March 4, 2015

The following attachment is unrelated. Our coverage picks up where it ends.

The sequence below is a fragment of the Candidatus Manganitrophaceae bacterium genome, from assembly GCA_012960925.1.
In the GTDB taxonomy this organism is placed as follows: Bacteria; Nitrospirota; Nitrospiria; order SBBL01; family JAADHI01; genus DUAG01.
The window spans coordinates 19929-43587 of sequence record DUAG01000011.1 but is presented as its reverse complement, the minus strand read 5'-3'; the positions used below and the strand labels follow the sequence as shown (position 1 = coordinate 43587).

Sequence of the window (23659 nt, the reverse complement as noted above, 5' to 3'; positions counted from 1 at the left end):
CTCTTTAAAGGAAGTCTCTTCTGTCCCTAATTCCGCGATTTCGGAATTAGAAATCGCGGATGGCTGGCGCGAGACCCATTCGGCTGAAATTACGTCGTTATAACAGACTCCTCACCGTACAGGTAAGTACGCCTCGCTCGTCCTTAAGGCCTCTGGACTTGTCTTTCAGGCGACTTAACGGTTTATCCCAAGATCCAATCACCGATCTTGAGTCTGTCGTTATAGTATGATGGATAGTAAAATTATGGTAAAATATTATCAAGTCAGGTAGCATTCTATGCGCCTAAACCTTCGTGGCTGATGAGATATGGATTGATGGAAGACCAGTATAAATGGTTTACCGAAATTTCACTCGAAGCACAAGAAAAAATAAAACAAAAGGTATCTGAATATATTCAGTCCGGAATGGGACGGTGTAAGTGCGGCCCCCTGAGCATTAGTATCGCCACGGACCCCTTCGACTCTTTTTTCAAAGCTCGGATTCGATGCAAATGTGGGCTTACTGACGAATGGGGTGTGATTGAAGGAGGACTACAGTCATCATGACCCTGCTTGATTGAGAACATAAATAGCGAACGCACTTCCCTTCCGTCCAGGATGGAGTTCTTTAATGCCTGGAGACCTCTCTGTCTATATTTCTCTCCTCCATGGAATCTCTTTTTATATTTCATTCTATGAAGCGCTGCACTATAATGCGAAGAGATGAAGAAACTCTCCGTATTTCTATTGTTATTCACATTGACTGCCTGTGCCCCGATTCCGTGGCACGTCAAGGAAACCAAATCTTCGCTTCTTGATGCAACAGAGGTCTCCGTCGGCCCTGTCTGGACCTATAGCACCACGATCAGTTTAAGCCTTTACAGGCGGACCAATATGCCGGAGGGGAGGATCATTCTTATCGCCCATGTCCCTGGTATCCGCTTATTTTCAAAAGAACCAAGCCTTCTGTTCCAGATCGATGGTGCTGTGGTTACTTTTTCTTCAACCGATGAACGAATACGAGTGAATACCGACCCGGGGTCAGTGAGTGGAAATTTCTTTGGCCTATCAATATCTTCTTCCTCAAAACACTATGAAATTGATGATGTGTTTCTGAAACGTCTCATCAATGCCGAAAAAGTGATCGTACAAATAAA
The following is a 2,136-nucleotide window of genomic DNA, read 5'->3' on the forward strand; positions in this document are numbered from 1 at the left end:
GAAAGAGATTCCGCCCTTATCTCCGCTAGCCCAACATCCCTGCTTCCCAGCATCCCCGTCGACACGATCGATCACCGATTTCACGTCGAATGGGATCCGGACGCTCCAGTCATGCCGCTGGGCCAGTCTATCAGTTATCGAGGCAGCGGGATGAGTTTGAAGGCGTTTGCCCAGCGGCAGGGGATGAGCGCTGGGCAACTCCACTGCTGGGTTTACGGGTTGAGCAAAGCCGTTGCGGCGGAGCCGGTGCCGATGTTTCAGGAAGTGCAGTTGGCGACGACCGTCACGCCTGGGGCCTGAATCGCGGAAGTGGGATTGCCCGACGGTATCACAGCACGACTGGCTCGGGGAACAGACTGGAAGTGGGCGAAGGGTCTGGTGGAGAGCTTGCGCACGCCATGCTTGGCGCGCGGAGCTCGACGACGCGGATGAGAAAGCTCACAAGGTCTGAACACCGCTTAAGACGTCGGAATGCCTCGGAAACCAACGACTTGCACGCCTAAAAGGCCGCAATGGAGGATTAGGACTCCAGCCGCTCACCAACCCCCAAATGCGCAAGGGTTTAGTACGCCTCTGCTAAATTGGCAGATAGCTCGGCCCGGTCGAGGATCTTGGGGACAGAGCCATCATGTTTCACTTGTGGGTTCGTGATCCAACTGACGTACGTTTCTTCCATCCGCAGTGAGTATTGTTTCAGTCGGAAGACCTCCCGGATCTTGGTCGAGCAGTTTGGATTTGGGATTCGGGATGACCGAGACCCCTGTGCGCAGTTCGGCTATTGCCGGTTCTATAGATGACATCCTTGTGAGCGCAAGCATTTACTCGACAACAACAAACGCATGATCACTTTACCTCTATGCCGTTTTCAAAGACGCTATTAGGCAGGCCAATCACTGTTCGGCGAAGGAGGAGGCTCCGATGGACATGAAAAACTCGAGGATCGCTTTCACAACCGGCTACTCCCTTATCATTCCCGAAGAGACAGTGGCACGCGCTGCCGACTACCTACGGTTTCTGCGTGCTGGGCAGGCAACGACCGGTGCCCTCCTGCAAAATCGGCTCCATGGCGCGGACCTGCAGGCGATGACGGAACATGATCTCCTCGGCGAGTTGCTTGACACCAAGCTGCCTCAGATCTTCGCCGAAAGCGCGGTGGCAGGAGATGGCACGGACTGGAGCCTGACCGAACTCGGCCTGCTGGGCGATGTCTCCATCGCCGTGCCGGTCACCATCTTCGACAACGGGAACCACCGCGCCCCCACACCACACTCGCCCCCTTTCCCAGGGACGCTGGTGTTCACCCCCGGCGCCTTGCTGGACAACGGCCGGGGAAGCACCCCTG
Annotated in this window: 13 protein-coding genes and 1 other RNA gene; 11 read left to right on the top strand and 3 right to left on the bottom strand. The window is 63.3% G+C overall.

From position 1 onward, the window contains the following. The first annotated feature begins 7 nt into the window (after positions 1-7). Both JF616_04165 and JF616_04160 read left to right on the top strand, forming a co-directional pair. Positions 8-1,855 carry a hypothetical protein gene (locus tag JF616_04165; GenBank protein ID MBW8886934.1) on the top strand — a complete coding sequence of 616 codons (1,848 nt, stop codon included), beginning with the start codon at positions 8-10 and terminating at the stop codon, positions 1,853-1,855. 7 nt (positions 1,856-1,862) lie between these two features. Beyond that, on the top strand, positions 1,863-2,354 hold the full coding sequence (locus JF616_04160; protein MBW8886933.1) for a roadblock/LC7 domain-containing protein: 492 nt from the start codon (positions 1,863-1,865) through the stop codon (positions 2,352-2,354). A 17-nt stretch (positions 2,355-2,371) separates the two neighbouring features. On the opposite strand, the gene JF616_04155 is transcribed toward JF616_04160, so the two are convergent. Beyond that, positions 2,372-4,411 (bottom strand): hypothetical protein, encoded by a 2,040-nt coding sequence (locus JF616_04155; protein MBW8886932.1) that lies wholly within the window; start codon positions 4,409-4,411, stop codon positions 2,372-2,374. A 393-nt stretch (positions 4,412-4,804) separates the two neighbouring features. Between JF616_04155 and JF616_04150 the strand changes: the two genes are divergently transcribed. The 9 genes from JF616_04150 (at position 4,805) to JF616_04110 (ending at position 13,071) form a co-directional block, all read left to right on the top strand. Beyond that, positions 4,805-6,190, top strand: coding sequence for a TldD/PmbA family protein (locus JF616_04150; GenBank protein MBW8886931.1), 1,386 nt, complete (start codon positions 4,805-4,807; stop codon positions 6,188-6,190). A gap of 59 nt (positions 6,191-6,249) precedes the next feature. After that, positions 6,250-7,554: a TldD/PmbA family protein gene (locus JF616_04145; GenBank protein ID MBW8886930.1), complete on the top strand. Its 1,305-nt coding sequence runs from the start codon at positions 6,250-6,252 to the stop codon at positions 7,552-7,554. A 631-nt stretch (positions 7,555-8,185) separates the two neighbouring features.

The relationship between religious proselytism and development is sharply contested. International covenants recognize that religious freedom includes rights to personal religious conversion and public religious witness. But critics claim that proselytism can violate the rights of affected communities to maintain their traditions and can sow division in fragile societies. There is wide agreement that development aid should never be conditioned on religious conversion. Disagreement centers on whether, when, and how a vigorous religious marketplace, including the freedom to proselytize, fosters social dynamism and development or, on the contrary, social division that undercuts development goals.